>> Office, Google Docs and Etoys."
>> cjl - see earlier comment about "violation of expectations".
>> "A characteristic common to all the systems I was able to learn and
>> use with positive results is they work well. They work well for
>> common people like myself and for most people who need to know the
>> basicas to be able to work, adapting those programs to the specific
>> problems of our jobs or further study. That basic training, enables
>> us to face the challenges the real world presents to all who work
>> and/or study."
>> cjl - Here, I suspect that Carlos is confusing the Sugar Learning
>> environment with the workplace tools he is familiar with. This is
>> understandable, this confusion with the goals of Sugar exists widely
>> and can be hard to overcome. Apparently OLPC has lost deployment
>> opportunities because an XO cannot be used to provide vocational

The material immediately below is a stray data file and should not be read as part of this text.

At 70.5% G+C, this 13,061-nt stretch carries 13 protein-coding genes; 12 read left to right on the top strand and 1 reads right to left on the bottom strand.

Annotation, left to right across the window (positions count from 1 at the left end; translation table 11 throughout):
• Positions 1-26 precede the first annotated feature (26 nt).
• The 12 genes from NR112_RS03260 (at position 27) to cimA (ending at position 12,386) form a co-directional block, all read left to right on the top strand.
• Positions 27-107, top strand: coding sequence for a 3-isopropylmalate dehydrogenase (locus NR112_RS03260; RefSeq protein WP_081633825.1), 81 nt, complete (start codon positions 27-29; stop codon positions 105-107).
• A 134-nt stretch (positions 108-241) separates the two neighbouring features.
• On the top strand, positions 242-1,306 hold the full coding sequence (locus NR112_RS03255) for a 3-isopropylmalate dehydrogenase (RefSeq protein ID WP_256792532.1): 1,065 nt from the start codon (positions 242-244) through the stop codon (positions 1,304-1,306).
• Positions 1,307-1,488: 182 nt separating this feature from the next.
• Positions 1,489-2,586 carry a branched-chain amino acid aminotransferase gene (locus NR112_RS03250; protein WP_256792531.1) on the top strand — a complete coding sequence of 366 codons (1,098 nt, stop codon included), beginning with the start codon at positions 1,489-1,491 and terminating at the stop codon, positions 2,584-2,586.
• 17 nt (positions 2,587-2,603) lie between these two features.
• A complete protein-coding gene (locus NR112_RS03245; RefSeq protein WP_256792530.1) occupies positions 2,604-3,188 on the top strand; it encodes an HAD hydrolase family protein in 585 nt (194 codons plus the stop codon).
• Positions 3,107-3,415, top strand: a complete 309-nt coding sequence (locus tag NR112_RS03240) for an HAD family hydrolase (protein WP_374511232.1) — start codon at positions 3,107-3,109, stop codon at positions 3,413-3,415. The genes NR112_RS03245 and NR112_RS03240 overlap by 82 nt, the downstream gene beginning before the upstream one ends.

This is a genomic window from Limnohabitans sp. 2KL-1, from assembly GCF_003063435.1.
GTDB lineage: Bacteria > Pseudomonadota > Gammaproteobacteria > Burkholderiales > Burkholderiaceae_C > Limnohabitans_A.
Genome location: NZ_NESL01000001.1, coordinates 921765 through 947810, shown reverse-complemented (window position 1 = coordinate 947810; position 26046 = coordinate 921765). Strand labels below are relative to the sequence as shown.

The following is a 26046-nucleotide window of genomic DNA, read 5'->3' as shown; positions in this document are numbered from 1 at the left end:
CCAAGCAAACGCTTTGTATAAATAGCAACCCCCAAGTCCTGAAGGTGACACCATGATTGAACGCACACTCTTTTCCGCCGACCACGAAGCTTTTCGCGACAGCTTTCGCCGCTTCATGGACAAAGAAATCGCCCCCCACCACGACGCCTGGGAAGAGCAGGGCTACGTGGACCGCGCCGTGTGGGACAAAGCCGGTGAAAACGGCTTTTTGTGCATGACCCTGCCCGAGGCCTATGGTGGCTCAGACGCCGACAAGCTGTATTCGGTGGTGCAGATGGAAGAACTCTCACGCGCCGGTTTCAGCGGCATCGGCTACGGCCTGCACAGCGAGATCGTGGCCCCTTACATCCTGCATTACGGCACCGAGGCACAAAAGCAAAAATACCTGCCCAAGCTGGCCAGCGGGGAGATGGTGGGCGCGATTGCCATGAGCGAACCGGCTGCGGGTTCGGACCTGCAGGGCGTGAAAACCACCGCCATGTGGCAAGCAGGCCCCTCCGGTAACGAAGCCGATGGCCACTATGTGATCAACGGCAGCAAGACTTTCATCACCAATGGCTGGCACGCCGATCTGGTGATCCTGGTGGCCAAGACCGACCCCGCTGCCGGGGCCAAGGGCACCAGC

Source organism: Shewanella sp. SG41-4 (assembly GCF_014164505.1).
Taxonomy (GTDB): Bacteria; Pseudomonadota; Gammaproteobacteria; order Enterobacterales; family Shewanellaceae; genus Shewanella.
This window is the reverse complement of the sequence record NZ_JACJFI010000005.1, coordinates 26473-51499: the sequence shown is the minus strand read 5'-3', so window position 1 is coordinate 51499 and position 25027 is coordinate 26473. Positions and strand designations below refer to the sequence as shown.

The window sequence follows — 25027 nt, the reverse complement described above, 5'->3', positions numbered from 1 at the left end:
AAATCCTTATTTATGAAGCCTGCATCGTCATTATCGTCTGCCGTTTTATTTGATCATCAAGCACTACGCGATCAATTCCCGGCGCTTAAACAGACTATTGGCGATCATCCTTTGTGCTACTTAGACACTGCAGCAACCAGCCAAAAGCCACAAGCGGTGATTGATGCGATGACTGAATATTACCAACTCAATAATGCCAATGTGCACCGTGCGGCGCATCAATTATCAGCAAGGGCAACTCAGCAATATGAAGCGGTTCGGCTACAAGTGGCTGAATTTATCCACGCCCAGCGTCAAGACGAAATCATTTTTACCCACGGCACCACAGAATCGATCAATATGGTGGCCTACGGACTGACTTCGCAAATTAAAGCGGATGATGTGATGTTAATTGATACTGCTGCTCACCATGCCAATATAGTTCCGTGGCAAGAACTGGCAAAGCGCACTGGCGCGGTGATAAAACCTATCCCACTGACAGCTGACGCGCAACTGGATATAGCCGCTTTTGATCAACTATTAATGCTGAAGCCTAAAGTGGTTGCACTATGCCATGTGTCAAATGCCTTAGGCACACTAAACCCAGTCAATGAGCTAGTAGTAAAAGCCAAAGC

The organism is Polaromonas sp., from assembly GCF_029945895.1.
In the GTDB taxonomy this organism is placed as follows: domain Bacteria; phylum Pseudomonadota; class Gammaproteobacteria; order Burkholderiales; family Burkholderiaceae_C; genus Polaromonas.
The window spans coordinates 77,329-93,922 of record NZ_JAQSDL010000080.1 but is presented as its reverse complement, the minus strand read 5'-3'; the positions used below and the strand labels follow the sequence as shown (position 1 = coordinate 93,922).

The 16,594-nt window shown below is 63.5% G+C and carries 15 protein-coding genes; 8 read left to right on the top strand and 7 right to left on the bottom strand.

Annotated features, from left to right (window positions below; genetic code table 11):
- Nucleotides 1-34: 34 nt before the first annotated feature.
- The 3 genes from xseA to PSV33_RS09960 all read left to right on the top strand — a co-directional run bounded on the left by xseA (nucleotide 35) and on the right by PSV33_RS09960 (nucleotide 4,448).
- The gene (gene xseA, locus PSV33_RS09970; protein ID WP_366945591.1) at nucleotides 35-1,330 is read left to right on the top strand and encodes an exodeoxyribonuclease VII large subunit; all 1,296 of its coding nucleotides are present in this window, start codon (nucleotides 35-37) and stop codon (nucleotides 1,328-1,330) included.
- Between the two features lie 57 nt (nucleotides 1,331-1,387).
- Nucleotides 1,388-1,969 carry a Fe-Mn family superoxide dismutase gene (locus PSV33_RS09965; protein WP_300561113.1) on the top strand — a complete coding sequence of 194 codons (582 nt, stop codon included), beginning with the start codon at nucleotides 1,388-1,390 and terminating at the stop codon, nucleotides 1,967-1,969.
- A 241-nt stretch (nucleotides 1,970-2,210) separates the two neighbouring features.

>> training in Microsoft Office. Int4erestingly, even the smallest steps
>> to allow Windows to run on an XO by tweaking the open firmware
>> produced vehement reactions within the community.
>> cjl - To paraphrase the Haggadah (the Jewish service for the
>> Passover meal) it is incumbent on us to ask and answer the question:
>> "Why is this OS different from all other OSes?"
>> "In a few words, my opinion is Sugar does not work. Those who think
>> otherwise, should just follow the messages in the mail lists,
>> preferrably those in Spanish, the language of Uruguay and several
>> other countries, or become a volunteer and live with the problems."
>> cjl - A not unjustified call for listening closely to the
>> feedback that is given (mostly in Spanish) and to live with real-world
>> deployment issues. Again I see this as a clarion call for more
>> "Why doesn´t it work?"
>> "I will offer my best ignorant´s opinion. Anyone with an answer
>> closer to the truth, please explain it to us so we continue living in
>> armony and progressing for everybody´s benefit."
>> "I will explain, using an imaginary example, my opinion on why Sugar
>> doesn´t even get close to the reliability and usefullness level of the
>> other systems we mentioned."
>> cjl - I have to give him some points on the reliability concern,
>> I would have to ask the question of "usefulness" by asking "usefulness
>> for what purpose", back to the learning tool versus workplace tool
>> "Let´s think of Apple, currently the most successful company in the